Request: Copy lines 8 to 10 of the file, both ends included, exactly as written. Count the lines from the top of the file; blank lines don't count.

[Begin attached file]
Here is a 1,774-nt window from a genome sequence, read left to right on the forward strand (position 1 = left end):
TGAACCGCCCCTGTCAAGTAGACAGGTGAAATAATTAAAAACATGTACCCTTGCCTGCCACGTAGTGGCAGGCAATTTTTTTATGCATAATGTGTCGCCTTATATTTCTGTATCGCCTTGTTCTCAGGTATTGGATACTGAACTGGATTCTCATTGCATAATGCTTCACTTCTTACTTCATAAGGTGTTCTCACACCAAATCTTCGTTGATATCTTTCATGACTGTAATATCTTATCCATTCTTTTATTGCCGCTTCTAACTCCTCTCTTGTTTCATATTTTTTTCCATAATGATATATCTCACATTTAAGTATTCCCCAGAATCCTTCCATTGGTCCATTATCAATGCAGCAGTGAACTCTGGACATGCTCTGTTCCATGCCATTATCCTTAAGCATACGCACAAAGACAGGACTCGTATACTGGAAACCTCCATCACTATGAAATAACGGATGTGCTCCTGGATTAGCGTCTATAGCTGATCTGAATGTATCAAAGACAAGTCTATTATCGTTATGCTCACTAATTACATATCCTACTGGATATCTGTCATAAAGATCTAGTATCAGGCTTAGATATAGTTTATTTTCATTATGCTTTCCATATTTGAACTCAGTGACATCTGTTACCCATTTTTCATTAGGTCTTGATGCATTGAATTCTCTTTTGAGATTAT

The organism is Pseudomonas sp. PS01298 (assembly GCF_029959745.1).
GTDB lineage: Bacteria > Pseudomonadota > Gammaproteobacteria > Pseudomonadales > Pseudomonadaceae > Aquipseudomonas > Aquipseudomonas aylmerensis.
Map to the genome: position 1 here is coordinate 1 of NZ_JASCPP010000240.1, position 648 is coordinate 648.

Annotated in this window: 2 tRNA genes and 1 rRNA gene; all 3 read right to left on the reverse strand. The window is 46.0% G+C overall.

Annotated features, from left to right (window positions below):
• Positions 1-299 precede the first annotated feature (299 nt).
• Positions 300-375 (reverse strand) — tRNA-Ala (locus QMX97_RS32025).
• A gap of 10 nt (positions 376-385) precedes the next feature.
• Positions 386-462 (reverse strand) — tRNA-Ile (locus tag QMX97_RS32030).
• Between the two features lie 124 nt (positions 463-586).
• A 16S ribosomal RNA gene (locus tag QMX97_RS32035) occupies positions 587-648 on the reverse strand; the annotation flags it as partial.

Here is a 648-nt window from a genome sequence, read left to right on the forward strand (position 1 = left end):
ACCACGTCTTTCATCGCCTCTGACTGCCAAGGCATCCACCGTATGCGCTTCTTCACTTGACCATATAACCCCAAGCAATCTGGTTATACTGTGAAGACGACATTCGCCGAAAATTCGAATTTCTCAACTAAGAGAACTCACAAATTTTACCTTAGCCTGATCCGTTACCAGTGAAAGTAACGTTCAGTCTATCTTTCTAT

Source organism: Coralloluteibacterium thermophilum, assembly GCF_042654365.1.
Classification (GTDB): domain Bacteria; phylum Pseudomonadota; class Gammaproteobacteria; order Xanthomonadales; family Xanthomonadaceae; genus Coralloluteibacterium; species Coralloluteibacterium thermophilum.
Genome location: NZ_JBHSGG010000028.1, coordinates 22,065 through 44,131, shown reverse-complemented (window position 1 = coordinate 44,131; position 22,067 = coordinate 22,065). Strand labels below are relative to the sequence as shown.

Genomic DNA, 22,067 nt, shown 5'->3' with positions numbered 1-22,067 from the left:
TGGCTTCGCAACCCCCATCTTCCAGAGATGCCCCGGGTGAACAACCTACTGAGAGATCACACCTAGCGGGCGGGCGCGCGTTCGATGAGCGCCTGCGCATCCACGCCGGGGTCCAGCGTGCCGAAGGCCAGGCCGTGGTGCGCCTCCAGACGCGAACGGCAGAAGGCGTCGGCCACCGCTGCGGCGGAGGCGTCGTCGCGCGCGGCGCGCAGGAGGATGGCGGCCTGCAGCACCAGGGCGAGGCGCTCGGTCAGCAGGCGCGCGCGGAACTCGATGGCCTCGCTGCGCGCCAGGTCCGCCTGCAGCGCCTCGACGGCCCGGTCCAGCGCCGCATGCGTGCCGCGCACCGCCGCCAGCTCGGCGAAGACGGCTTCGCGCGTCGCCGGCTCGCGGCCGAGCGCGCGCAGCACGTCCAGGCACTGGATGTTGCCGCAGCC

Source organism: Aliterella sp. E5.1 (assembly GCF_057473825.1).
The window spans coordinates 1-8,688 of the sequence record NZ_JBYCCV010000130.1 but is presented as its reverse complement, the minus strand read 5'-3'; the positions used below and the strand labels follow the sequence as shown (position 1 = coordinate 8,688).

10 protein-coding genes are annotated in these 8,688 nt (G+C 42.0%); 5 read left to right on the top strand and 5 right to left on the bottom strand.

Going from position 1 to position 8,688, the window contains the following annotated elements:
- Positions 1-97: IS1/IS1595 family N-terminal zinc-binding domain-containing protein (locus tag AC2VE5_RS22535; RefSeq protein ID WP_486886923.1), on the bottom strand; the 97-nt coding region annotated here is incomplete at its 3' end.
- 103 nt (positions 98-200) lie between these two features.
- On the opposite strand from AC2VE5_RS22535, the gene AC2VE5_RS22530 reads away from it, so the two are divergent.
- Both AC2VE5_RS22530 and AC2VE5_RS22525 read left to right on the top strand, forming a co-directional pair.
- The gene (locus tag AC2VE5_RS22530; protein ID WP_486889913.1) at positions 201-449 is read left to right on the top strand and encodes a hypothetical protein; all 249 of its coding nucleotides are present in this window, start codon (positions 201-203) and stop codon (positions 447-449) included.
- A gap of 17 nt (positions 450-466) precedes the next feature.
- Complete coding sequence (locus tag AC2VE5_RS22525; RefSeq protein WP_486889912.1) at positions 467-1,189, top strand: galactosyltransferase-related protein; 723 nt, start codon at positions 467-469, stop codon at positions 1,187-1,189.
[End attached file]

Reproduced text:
• Positions 1-299 precede the first annotated feature (299 nt).
• Positions 300-375 (reverse strand) — tRNA-Ala (locus QMX97_RS32025).
• A gap of 10 nt (positions 376-385) precedes the next feature.